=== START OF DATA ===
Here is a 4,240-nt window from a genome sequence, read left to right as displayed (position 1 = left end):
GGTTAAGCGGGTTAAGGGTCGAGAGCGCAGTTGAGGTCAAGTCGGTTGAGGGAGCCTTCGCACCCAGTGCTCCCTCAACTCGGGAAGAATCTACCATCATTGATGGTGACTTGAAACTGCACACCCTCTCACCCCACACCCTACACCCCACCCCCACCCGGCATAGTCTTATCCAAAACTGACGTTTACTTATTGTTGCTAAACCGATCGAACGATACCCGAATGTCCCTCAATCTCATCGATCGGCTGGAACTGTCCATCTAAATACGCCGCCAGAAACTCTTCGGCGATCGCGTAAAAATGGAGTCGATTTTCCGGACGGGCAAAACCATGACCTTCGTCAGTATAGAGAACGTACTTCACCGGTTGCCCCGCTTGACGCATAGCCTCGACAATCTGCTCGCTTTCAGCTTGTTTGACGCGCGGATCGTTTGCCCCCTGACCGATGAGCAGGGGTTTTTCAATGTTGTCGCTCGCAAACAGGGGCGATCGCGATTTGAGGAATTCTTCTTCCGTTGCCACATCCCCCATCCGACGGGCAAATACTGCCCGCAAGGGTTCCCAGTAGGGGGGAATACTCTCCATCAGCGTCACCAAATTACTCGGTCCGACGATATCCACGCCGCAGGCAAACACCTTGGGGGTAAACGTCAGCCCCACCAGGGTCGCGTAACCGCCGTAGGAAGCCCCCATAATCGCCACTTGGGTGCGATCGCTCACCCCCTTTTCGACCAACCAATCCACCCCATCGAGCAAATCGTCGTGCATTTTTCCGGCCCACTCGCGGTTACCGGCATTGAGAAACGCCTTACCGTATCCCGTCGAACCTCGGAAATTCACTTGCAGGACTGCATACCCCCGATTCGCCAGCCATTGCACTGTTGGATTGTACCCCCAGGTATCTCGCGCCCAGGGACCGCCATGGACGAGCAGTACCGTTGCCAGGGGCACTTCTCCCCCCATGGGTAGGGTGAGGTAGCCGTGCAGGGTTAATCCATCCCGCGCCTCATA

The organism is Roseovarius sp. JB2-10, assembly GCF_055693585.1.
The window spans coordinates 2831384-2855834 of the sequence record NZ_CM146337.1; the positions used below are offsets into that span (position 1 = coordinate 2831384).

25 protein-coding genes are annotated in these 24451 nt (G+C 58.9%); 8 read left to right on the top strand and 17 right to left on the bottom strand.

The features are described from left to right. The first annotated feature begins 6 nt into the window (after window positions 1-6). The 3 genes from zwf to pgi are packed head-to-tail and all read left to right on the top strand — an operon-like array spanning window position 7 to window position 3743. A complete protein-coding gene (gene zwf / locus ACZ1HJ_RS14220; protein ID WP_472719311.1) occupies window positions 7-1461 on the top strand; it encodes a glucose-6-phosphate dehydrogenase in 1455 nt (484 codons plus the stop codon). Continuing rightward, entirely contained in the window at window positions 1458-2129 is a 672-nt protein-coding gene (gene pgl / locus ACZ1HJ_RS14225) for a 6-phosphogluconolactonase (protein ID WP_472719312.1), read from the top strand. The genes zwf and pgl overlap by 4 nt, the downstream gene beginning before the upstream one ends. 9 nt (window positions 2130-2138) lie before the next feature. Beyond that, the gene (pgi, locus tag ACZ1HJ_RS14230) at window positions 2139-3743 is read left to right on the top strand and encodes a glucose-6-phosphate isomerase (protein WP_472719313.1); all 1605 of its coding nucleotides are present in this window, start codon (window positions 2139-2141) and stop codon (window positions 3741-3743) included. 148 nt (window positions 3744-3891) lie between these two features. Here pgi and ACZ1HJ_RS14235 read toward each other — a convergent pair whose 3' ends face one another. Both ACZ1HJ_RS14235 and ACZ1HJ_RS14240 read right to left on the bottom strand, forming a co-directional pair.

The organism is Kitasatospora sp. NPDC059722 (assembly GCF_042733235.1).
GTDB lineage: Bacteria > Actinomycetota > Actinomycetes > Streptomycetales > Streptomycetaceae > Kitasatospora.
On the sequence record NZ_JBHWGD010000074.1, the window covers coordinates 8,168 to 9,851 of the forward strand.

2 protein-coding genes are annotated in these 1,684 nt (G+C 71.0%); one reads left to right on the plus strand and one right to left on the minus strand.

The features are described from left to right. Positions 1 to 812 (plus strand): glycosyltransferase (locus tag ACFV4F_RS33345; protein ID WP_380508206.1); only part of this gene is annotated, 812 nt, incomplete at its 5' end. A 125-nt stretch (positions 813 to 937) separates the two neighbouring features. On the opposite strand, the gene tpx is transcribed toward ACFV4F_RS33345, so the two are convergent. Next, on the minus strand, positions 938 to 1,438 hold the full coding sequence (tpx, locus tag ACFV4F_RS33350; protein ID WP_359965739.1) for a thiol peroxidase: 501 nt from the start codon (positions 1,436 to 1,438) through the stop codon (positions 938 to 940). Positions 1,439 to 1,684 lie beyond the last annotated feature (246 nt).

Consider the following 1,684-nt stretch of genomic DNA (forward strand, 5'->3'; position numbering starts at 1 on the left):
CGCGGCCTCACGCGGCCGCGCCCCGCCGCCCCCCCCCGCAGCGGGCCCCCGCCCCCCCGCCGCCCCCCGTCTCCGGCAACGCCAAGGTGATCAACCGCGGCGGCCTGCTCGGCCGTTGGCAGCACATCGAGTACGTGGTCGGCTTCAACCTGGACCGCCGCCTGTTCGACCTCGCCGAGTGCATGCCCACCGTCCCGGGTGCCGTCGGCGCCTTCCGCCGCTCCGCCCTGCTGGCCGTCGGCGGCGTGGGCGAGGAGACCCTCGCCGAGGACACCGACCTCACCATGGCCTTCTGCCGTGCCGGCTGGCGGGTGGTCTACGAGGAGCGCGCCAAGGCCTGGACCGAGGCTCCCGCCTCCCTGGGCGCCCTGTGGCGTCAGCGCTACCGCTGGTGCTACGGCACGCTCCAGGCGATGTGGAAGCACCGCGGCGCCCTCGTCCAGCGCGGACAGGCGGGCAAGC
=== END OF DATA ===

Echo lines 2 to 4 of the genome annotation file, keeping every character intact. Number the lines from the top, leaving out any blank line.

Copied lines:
GGTTAAGCGGGTTAAGGGTCGAGAGCGCAGTTGAGGTCAAGTCGGTTGAGGGAGCCTTCGCACCCAGTGCTCCCTCAACTCGGGAAGAATCTACCATCATTGATGGTGACTTGAAACTGCACACCCTCTCACCCCACACCCTACACCCCACCCCCACCCGGCATAGTCTTATCCAAAACTGACGTTTACTTATTGTTGCTAAACCGATCGAACGATACCCGAATGTCCCTCAATCTCATCGATCGGCTGGAACTGTCCATCTAAATACGCCGCCAGAAACTCTTCGGCGATCGCGTAAAAATGGAGTCGATTTTCCGGACGGGCAAAACCATGACCTTCGTCAGTATAGAGAACGTACTTCACCGGTTGCCCCGCTTGACGCATAGCCTCGACAATCTGCTCGCTTTCAGCTTGTTTGACGCGCGGATCGTTTGCCCCCTGACCGATGAGCAGGGGTTTTTCAATGTTGTCGCTCGCAAACAGGGGCGATCGCGATTTGAGGAATTCTTCTTCCGTTGCCACATCCCCCATCCGACGGGCAAATACTGCCCGCAAGGGTTCCCAGTAGGGGGGAATACTCTCCATCAGCGTCACCAAATTACTCGGTCCGACGATATCCACGCCGCAGGCAAACACCTTGGGGGTAAACGTCAGCCCCACCAGGGTCGCGTAACCGCCGTAGGAAGCCCCCATAATCGCCACTTGGGTGCGATCGCTCACCCCCTTTTCGACCAACCAATCCACCCCATCGAGCAAATCGTCGTGCATTTTTCCGGCCCACTCGCGGTTACCGGCATTGAGAAACGCCTTACCGTATCCCGTCGAACCTCGGAAATTCACTTGCAGGACTGCATACCCCCGATTCGCCAGCCATTGCACTGTTGGATTGTACCCCCAGGTATCTCGCGCCCAGGGACCGCCATGGACGAGCAGTACCGTTGCCAGGGGCACTTCTCCCCCCATGGGTAGGGTGAGGTAGCCGTGCAGGGTTAATCCATCCCGCGCCTCATA

The organism is Roseovarius sp. JB2-10, assembly GCF_055693585.1.
The window spans coordinates 2831384-2855834 of the sequence record NZ_CM146337.1; the positions used below are offsets into that span (position 1 = coordinate 2831384).